It’s my time to write a blogpost. But I am at Methodist Conference (#methconf) and I’m sat in my student room in Imperial College and pondering what I can actually write about.
I’m tired but I need to write.
I could write about the first chapter of Frances Booth’s book on The Distraction Trap. But I am too distracted. Well, I’m not, at least not in the way that Booth thinks I am. I am not distracted by digital technology. I’ve got it all around me – ipad, S3, macbook All the people around me have smartphones and #methconf is twitter sensitive and digitally welcoming.
But I have lots of non-digital stuff around me too and am I distracted by that as well? Am I addicted to breathing? Eating? Public Transport? Research? To writing in notebooks? To reading agendas or one of the four print books I brought with me to Conference. Am I distracted by the joy of being able to contact other members of the Conference to see where they are or to pick up the vibe of the Conference? Am I distracted at being able to phone my wife and family or trace that delivery of the DVDs for the Lindisfarne Pilgrimage. Am I distracted by being able to do things more quickly so that I can give time to other things – you’ve all read the article about the mum who thanks God for technology connecting her or saving her time which she can devote to her kids (thanks for the h/t @willgrady) – some good stuff for @drbexl and her book on Digital Parenting.
O, Nicholas Carr, you have a lot to answer for.
I mean, can you actually prove all this neuroscience and explorations in neuroplasticity. Well, some people think it is all a bit over the top – see here and here. The brain has not evolved over the last decade. Evolution takes millenia even when Google is involved. Our brains are multi-adaptive organs which reflect the culture which we are in and multi-task as much as we allow them to. I am fed up of people saying that multi-tasking came about with the digital world – as though there was some halcyon days when we only ever did one thing and our brains were monotonously tuned into one thing and one thing alone. Medieval scholars had to multitask as much as we do today.
I was intrigued that Frances Booth asked us to pile up in the front room all of our digital devices and size up the enemy. A kind of dualist approach – the enemy within. But what if you turned that around – pile up all your old technology – your note pads and letter writing material, the old newspapers, print books, magazines, pens, pencils, anything pre-digital. Aren’t these as distracting? Or is it because they aren’t shiny shiny that they seem less intrusive. Or because they hide in draws and on shelves and under tables. Why privilege writing in a notepad above typing on a ipad?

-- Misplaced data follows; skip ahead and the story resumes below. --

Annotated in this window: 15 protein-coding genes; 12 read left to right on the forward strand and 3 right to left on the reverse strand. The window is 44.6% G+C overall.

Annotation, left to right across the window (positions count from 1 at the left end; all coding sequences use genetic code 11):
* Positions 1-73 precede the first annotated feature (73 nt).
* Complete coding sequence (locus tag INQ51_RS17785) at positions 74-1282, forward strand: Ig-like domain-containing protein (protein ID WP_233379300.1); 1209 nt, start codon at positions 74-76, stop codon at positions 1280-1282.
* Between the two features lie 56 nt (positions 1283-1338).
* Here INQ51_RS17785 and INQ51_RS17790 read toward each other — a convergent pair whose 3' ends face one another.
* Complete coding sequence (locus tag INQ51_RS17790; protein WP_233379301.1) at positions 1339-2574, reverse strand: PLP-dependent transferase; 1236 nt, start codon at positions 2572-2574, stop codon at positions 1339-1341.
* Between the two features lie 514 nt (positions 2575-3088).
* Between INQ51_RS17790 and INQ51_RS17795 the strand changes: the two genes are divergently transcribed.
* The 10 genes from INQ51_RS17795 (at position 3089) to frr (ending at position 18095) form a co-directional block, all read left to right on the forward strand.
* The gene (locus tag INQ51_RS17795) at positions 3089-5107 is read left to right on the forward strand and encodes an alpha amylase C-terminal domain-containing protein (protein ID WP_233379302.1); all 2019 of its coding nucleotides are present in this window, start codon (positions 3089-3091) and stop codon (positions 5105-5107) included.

Perhaps I was just annoyed at yet another person telling us how bad technology is for us.
Perhaps I was just maudlin and thinking how much Conference seemed to be internalised and introspective.
If I was a proper #digidisciple, this blogpost should be about Judges and I was desperate to try and weave them in somewhere. But the world there seems so much more exciting and mythlike – like an episode of Game of Thrones or something. Swords plunged into fat bellies, warriors fighting hopeless battles and coming out smiling. Deborah and Gideon, Jephthah and Samson. People who got out there and got on with building…ummm…what? The Kingdom of God? Perhaps, but not the kind of Kingdom we’re used to in the New Testament. It seems a pretty uncertain kingdom, a place of uncertainty and jeopardy rather than the crystal clear certainties of some aspects of the contemporary. Indeed as Judges progresses things seem to disintegrate more and more and I’m not sure Samson is the hero we really think he is…a kind of anti-hero in many ways.
But then I wondered whether there was a link between our disintegrating reality (the bees, the wars, the revolutions, even the digital distraction – I’m reading too much of Dan Brown’s Inferno as well) and the reality of the world of the Judges…and the world of the Methodist Conference, perhaps even of General Synod with the Archbishop’s address pointing to difficult times and Linda Woodhead’s upcoming dystopic reflections…
Perhaps it’s time we just stopped moaning about distraction and just got on and did some digital kingdom building. But where to start? Me? I’ll write a book!
How about you? Where are you starting to build God’s digital kingdom?
Why not leave a brief idea, a phrase, a thought in the comments to enthuse other visitors?
Editor’s Note: Apologies for delay in posting, publish not pressed